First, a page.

Yours Truly

My photo
is behind you.
I am a confused, dangerous little girl. And I bite. Fear me.

Sunday, February 27, 2011

Thought of the Day #6

I quote Father Jepi, "It is good to be good." c:

Saturday, February 26, 2011

Thought of the Day #5

I love smiling. But what I love even more is to see everyone else smiling back. C:

Friday, February 25, 2011

Thought of the Day #4

Sometimes, I think about how cruel and somewhat twisted the world is with all these crimes and lies and pain going on and I get very sad. But then I think of all the goodness and love that exists in people's hearts and I get all warm and fuzzy again. (:

Say what you want and I call me a stupid optimist, but I choose to believe in the world. Everything will be alright in the end. Just you wait and see. ♥

Thursday, February 24, 2011

Thought of the Day #3

When one starts feeling super ugly, it probably means exams are next week.

Saturday, February 19, 2011

Thought of the Day #2

my friends are kinda more awesome than yours. ♥

Friday, February 18, 2011

Thought of the Day #1

Isn't it funny how our parents can't imagine us old and we can't imagine them YOUNG? :D

Tuesday, February 15, 2011

The Reason Why

Okay. So you ask, "Why can't I dye my hair to school? Why can't I paint my nails? Why can't I wear bracelets, big earrings, rings and super gorgeous necklaces? What does any of these have to do with me getting good marks in school?!"

Obviously, it has nothing to do with you or how much it affects your results.

The reason why we wear uniforms is because Malaysia has a code of uniformity. This code of uniformity is because we do have poor students, who cannot afford to spend money needed to LIVE on such super gorgeous necklaces.

How much is it to dye your hair? How much is it for all that nail polish or manicures? How much are those bling bracelets, bangles, leather straps adorning your wrists? How much are those big, shiny, beautiful earrings? How much did your eyeliner, blush, powder cost? How much are all of those things?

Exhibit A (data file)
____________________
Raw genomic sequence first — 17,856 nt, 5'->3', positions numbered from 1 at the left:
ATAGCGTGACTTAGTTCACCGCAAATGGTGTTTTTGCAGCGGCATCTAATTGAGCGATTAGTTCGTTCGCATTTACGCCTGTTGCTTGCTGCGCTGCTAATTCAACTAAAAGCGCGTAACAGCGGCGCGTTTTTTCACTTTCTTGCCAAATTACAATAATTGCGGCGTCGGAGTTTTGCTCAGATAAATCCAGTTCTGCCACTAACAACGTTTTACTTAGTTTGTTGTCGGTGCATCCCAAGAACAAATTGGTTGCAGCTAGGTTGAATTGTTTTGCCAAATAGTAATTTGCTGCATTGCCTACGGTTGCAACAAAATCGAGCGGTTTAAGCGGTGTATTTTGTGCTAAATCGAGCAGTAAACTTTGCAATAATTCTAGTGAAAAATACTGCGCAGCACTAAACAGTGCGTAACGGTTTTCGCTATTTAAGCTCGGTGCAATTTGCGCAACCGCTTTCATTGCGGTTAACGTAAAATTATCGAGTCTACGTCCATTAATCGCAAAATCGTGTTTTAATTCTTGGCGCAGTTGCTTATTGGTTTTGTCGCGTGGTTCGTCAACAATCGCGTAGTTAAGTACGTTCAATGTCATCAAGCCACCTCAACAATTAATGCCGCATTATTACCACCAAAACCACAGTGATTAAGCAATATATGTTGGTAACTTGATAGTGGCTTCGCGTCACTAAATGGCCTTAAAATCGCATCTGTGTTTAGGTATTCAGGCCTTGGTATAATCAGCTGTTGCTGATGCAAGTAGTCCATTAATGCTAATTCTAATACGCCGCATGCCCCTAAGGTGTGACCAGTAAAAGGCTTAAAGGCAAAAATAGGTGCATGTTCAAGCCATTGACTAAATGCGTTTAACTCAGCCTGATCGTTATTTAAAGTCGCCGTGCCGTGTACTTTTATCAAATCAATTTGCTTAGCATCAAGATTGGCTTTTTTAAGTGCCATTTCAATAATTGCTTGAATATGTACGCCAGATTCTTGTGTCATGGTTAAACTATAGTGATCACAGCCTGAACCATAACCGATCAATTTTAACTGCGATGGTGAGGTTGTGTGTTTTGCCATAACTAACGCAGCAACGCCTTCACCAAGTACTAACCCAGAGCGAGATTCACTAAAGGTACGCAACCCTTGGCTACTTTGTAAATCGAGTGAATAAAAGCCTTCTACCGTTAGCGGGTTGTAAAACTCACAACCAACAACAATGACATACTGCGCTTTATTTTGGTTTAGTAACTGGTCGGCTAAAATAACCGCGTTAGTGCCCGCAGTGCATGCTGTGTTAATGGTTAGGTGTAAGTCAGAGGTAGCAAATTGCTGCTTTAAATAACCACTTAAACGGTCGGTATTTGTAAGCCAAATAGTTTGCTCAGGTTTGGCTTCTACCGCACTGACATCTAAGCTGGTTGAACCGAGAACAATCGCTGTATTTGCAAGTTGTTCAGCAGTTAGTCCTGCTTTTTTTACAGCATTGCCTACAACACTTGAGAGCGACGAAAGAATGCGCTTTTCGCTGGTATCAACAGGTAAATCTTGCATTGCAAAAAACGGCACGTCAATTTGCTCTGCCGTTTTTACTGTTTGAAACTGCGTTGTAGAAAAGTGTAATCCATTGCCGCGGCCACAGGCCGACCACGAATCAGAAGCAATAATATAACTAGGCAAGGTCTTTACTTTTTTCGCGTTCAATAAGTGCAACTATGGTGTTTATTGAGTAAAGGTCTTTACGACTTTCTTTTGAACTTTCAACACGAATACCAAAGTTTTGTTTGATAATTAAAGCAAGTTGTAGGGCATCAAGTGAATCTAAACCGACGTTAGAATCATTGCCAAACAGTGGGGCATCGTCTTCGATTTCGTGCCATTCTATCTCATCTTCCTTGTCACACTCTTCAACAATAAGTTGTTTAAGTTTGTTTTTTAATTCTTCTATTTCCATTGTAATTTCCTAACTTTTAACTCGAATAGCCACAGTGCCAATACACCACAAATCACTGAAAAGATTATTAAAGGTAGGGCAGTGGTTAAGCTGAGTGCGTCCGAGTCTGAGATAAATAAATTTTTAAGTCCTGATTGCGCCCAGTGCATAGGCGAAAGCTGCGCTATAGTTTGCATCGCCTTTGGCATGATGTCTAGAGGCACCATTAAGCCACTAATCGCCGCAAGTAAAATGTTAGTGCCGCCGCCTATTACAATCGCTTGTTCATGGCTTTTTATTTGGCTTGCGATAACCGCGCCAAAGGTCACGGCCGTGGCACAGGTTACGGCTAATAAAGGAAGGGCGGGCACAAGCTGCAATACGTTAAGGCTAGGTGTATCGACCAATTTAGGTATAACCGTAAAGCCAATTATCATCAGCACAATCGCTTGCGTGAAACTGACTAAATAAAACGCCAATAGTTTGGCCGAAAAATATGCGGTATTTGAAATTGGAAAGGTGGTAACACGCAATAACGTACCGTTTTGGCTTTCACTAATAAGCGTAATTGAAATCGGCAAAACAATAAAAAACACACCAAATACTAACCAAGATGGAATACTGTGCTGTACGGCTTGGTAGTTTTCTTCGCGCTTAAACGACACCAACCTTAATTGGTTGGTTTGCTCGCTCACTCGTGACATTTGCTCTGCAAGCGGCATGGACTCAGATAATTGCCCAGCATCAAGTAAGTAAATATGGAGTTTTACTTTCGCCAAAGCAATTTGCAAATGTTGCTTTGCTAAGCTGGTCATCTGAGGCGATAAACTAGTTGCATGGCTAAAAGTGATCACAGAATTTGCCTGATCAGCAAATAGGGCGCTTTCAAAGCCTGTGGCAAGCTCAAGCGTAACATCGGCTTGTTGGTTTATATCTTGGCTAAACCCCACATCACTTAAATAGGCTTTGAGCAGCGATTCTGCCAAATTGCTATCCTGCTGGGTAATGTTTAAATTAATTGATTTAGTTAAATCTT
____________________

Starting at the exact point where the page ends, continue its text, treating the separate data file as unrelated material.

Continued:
Other students who see you will be jealous. They will want some of what you have. Then what if their parents don't/can't let them buy these things?

Anger, disappointment, jealousy, sadness, inferiority complexes, dissatisfaction.

Do you think these are nice feelings to have? No.

So stop your stupid crap on "OMG stupid prefects ruining my LIFE cos I can't wear my oh-so-pretty-anklet!!!!!!"

How shallow can you get? The world doesn't revolve around you. Shut up and start thinking about how others feel.

Sunday, February 13, 2011

Footprints in the Sand

Write an original story ending with one of the following:
a) “…and all that remained were footprints in the sand.”

Footprints in the Sand

Ever since Maya was young, she had a friend who lived in the sea. Maya lived in a big house by the sea, where the seagulls cried every day and the sound of the waves were her lullaby every night. She was about seven years of age when Maya first snuck out to the beach late at night.

Once again, Maya had found difficulty in sleeping. It was nearing midnight when she was sure her parents were asleep, and so opening her bedroom door quietly, she tiptoed downstairs and out of her house with only the light of the moon to guide her.

Maya loved this beach. It was a serene, quiet place with golden brown sand when the sun was up and silver white foams that sparkled at night. Maya let the wind play with her long hair as she walked barefooted to her favourite spot on the beach. But when Maya reached it, she found that she was not alone.